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Summary

When you’re left with nothing but your secrets, how do you start again?

Uganda 1972

A devastating decree is issued: all Ugandan Asians must leave the country in 90 days. They must take only what they can carry, give up their money and never return.

For Asha and Pran, married a matter of months, it means abandoning the family business that Pran has worked so hard to save. For his mother, Jaya, it means saying goodbye to the house that has been her home for decades. But violence is escalating in Kampala, and people are disappearing. Will they all make it to safety in Britain, and will they be given refuge if they do?

And all the while, a terrible secret about the expulsion hangs over them, threatening to tear the family apart.

From the green hilltops of Kampala to the terraced houses of London, Neema Shah’s extraordinarily moving debut Kololo Hill explores what it means to leave your home behind, what it takes to start again and the lengths some will go to protect their loved ones.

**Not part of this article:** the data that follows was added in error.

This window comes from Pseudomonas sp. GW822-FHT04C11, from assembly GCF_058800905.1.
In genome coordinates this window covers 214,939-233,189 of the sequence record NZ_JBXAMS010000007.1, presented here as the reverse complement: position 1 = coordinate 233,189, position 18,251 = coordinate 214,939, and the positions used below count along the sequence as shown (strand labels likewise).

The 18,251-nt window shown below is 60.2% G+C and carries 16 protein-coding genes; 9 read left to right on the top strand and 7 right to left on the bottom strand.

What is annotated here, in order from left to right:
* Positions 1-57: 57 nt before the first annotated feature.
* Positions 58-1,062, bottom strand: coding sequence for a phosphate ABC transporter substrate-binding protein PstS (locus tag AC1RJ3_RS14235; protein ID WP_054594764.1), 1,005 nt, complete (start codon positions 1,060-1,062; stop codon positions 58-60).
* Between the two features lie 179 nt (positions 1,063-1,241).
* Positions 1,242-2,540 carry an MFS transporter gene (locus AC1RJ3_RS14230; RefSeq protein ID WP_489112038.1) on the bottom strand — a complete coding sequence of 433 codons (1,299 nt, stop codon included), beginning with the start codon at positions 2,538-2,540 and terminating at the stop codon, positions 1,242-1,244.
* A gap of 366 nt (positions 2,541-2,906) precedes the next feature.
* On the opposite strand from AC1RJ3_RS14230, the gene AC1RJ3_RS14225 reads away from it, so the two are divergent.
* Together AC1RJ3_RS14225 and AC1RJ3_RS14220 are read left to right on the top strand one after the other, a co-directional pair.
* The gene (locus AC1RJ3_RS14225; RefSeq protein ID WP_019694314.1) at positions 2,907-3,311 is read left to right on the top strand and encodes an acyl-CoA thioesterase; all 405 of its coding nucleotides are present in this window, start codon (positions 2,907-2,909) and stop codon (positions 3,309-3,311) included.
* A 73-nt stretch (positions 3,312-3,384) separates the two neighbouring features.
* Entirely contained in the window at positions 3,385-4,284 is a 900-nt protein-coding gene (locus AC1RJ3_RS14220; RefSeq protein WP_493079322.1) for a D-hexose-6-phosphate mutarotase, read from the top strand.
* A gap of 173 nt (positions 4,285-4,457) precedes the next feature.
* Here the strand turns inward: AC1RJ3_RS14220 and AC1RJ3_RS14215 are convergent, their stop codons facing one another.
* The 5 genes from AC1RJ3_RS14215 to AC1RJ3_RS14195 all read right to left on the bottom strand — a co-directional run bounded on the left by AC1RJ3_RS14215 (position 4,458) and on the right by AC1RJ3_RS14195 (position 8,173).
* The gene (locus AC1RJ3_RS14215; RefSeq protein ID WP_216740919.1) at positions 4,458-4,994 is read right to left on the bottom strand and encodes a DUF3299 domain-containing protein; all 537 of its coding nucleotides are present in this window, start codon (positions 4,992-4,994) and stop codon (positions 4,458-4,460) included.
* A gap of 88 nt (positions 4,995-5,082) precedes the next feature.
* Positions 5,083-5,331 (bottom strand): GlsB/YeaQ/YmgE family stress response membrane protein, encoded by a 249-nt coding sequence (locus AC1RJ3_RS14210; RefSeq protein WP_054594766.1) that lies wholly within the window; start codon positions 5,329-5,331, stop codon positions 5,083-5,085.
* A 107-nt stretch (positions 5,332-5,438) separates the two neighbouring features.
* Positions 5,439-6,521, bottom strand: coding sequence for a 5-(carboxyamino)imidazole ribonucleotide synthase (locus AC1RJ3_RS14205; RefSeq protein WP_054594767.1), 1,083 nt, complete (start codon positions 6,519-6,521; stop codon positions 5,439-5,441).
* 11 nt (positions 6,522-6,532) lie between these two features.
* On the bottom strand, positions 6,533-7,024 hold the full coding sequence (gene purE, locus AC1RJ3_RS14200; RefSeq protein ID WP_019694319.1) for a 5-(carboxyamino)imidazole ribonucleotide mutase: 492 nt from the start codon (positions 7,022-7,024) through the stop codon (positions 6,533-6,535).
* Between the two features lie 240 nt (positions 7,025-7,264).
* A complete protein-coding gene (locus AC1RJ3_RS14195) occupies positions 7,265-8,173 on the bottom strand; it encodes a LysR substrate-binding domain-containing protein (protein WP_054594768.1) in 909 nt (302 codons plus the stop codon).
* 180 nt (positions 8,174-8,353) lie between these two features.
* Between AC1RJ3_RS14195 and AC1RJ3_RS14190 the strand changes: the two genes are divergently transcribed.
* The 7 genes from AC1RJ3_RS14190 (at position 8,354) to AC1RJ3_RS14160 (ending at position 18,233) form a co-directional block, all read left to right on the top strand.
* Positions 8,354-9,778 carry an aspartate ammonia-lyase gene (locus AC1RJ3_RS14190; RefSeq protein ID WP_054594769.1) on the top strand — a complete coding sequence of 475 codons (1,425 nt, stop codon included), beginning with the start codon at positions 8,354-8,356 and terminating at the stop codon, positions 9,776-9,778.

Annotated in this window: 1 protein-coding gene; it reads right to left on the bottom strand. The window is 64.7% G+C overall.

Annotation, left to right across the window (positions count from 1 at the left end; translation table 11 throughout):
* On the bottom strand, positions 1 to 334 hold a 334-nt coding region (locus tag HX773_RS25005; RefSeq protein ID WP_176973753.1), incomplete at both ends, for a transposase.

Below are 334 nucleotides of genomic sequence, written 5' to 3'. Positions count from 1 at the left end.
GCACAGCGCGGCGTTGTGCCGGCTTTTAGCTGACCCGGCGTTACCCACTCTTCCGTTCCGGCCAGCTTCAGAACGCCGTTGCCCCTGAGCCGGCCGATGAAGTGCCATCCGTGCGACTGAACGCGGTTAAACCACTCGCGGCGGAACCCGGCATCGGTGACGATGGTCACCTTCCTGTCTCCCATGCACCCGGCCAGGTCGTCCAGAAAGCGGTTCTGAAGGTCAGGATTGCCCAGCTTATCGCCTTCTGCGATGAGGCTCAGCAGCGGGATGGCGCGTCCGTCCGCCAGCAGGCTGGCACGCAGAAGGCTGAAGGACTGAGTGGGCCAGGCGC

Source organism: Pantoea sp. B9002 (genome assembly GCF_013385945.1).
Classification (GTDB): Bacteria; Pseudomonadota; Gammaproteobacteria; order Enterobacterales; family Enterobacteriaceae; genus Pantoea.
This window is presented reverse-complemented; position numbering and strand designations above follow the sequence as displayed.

©2021 Neema Shah (P)2021 Macmillan Publishers International Limited

Critic reviews

"[An] incredible debut." (Stylist)

What listeners say about Kololo Hill

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  • Overall
    4 out of 5 stars
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    4 out of 5 stars

Great story.

dragged on in some places but was an overall good read. Recommended
narrator was truly excellent

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  • Az
  • 21-04-21

Powerful moving story about twice migrants

I started this book not knowing what it was about and absolutely loved it. The story focuses on an Asian Ugandan family who get thrown out of Uganda along with all the other Asians and have to settle in England.

It is a beautifully written story about the lives of people who don't seem to be wanted wherever they go but still try to find a home. As a twice migrant myself this book really resonated with me.

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    1 out of 5 stars

There was no punchline.

This was beautifully read and the narrator deserves full credit for doing such a wonderful job. The storyline however, really failed to deliver. This is just a barely fictionalised biographical work where nothing much happens. The "big secret" was nothing of the sort, I kept waiting for it but the book just fizzles out as if the author lost steam.

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    4 out of 5 stars

Wonderful debut

Wonderful debut. I listened to the audio book and the narration by Aysha Kala is superb. It's a fascinating story. I remember the arrival of Ugandan Asians as a child, and how much Britain benefited. Memorable characters, fabulous structure and a wonderful ending, that might just be a beginning.